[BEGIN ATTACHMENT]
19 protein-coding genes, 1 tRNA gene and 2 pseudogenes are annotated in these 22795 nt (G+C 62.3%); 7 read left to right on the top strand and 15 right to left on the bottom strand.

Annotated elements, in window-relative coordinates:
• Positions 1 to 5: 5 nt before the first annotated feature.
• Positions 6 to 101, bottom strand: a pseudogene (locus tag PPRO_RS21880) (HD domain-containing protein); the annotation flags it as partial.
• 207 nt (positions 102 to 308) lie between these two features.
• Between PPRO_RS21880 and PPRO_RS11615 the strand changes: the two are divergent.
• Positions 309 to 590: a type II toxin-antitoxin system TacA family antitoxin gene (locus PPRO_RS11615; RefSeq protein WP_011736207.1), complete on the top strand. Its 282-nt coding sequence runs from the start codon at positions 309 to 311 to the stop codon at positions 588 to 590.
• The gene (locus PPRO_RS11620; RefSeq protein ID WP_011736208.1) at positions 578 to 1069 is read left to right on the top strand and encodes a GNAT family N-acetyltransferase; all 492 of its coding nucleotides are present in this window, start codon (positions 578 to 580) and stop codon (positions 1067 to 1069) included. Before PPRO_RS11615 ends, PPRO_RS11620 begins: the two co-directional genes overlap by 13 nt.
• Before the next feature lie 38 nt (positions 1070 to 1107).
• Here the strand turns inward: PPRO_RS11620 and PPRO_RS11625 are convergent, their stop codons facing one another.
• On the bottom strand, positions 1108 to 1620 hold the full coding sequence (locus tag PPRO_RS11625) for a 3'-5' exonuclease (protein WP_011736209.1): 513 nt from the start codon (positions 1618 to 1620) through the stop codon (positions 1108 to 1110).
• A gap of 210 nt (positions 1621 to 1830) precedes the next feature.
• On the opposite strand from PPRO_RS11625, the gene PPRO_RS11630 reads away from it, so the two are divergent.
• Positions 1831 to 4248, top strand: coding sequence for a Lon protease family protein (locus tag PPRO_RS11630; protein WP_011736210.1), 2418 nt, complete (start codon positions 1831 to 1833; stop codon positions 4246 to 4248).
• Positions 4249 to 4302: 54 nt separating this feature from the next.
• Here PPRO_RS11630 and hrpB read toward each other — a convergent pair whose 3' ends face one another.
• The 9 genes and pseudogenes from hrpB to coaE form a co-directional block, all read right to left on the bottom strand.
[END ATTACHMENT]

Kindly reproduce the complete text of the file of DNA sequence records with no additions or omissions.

19 protein-coding genes, 1 tRNA gene and 2 pseudogenes are annotated in these 22795 nt (G+C 62.3%); 7 read left to right on the top strand and 15 right to left on the bottom strand.

Annotated elements, in window-relative coordinates:
• Positions 1 to 5: 5 nt before the first annotated feature.
• Positions 6 to 101, bottom strand: a pseudogene (locus tag PPRO_RS21880) (HD domain-containing protein); the annotation flags it as partial.
• 207 nt (positions 102 to 308) lie between these two features.
• Between PPRO_RS21880 and PPRO_RS11615 the strand changes: the two are divergent.
• Positions 309 to 590: a type II toxin-antitoxin system TacA family antitoxin gene (locus PPRO_RS11615; RefSeq protein WP_011736207.1), complete on the top strand. Its 282-nt coding sequence runs from the start codon at positions 309 to 311 to the stop codon at positions 588 to 590.
• The gene (locus PPRO_RS11620; RefSeq protein ID WP_011736208.1) at positions 578 to 1069 is read left to right on the top strand and encodes a GNAT family N-acetyltransferase; all 492 of its coding nucleotides are present in this window, start codon (positions 578 to 580) and stop codon (positions 1067 to 1069) included. Before PPRO_RS11615 ends, PPRO_RS11620 begins: the two co-directional genes overlap by 13 nt.
• Before the next feature lie 38 nt (positions 1070 to 1107).
• Here the strand turns inward: PPRO_RS11620 and PPRO_RS11625 are convergent, their stop codons facing one another.
• On the bottom strand, positions 1108 to 1620 hold the full coding sequence (locus tag PPRO_RS11625) for a 3'-5' exonuclease (protein WP_011736209.1): 513 nt from the start codon (positions 1618 to 1620) through the stop codon (positions 1108 to 1110).
• A gap of 210 nt (positions 1621 to 1830) precedes the next feature.
• On the opposite strand from PPRO_RS11625, the gene PPRO_RS11630 reads away from it, so the two are divergent.
• Positions 1831 to 4248, top strand: coding sequence for a Lon protease family protein (locus tag PPRO_RS11630; protein WP_011736210.1), 2418 nt, complete (start codon positions 1831 to 1833; stop codon positions 4246 to 4248).
• Positions 4249 to 4302: 54 nt separating this feature from the next.
• Here PPRO_RS11630 and hrpB read toward each other — a convergent pair whose 3' ends face one another.
• The 9 genes and pseudogenes from hrpB to coaE form a co-directional block, all read right to left on the bottom strand.